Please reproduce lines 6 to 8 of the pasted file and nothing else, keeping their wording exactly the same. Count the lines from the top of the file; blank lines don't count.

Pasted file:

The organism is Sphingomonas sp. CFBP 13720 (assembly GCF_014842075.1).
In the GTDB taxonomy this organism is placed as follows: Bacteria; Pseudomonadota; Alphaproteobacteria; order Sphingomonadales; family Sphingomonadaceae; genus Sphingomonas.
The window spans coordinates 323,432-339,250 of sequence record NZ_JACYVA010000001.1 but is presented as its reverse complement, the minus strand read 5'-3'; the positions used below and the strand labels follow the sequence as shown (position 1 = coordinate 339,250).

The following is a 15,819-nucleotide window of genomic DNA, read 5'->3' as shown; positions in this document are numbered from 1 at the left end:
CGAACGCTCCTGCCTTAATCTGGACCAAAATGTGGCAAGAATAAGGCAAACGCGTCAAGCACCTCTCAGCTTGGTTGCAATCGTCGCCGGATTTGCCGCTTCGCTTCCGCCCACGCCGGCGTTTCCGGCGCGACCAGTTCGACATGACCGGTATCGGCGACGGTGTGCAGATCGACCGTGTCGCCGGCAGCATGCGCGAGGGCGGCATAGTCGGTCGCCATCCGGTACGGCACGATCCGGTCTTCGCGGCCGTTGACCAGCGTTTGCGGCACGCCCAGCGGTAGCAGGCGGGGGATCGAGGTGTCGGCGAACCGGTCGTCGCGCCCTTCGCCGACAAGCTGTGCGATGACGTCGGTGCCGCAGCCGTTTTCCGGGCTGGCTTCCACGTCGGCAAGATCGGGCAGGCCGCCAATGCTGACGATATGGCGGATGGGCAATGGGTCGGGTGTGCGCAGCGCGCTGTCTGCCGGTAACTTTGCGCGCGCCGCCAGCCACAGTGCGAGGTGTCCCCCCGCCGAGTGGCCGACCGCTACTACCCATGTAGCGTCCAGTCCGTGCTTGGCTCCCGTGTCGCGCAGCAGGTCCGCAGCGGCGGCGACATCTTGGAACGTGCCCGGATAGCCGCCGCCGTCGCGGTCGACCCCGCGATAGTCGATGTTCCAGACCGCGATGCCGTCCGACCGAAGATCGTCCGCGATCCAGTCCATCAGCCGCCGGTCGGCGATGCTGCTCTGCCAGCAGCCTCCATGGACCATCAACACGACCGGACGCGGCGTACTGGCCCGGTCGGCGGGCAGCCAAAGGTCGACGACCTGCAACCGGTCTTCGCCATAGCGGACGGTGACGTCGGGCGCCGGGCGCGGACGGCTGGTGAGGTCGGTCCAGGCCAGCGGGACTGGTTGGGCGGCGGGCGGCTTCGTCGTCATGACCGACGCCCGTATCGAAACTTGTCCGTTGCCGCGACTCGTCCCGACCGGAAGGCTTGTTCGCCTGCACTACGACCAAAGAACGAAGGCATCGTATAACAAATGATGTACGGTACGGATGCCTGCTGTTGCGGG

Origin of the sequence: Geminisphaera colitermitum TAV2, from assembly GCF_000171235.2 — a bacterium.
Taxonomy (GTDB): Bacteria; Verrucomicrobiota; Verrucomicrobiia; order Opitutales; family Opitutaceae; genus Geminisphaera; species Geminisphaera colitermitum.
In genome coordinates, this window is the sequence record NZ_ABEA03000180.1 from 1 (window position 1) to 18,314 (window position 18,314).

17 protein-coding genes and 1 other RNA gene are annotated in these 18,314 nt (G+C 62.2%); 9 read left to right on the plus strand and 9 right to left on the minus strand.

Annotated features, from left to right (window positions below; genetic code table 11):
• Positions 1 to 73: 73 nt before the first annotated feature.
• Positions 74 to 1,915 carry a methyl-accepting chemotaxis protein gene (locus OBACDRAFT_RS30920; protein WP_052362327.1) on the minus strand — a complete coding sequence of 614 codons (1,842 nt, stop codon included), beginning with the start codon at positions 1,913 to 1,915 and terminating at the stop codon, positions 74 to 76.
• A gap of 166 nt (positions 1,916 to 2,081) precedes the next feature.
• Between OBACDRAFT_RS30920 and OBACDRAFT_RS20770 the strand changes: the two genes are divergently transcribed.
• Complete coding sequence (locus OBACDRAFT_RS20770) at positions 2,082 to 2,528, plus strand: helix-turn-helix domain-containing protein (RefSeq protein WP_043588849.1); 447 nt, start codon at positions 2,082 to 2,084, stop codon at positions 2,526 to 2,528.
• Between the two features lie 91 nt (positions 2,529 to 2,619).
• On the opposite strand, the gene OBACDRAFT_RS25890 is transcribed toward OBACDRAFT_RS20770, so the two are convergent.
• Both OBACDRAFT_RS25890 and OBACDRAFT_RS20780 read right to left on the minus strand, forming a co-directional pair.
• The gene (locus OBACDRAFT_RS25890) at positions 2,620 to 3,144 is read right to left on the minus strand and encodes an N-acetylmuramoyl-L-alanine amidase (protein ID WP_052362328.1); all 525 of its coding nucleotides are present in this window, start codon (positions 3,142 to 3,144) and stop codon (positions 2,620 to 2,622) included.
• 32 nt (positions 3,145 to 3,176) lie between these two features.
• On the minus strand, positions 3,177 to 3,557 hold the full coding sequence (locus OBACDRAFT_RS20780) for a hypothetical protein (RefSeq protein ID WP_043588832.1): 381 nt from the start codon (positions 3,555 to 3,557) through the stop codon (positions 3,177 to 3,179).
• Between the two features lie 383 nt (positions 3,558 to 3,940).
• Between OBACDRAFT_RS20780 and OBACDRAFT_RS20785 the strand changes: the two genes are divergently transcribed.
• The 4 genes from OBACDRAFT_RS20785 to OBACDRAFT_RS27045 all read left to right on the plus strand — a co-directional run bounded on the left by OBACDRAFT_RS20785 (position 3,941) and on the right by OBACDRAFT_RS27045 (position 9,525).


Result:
Origin of the sequence: Geminisphaera colitermitum TAV2, from assembly GCF_000171235.2 — a bacterium.
Taxonomy (GTDB): Bacteria; Verrucomicrobiota; Verrucomicrobiia; order Opitutales; family Opitutaceae; genus Geminisphaera; species Geminisphaera colitermitum.
In genome coordinates, this window is the sequence record NZ_ABEA03000180.1 from 1 (window position 1) to 18,314 (window position 18,314).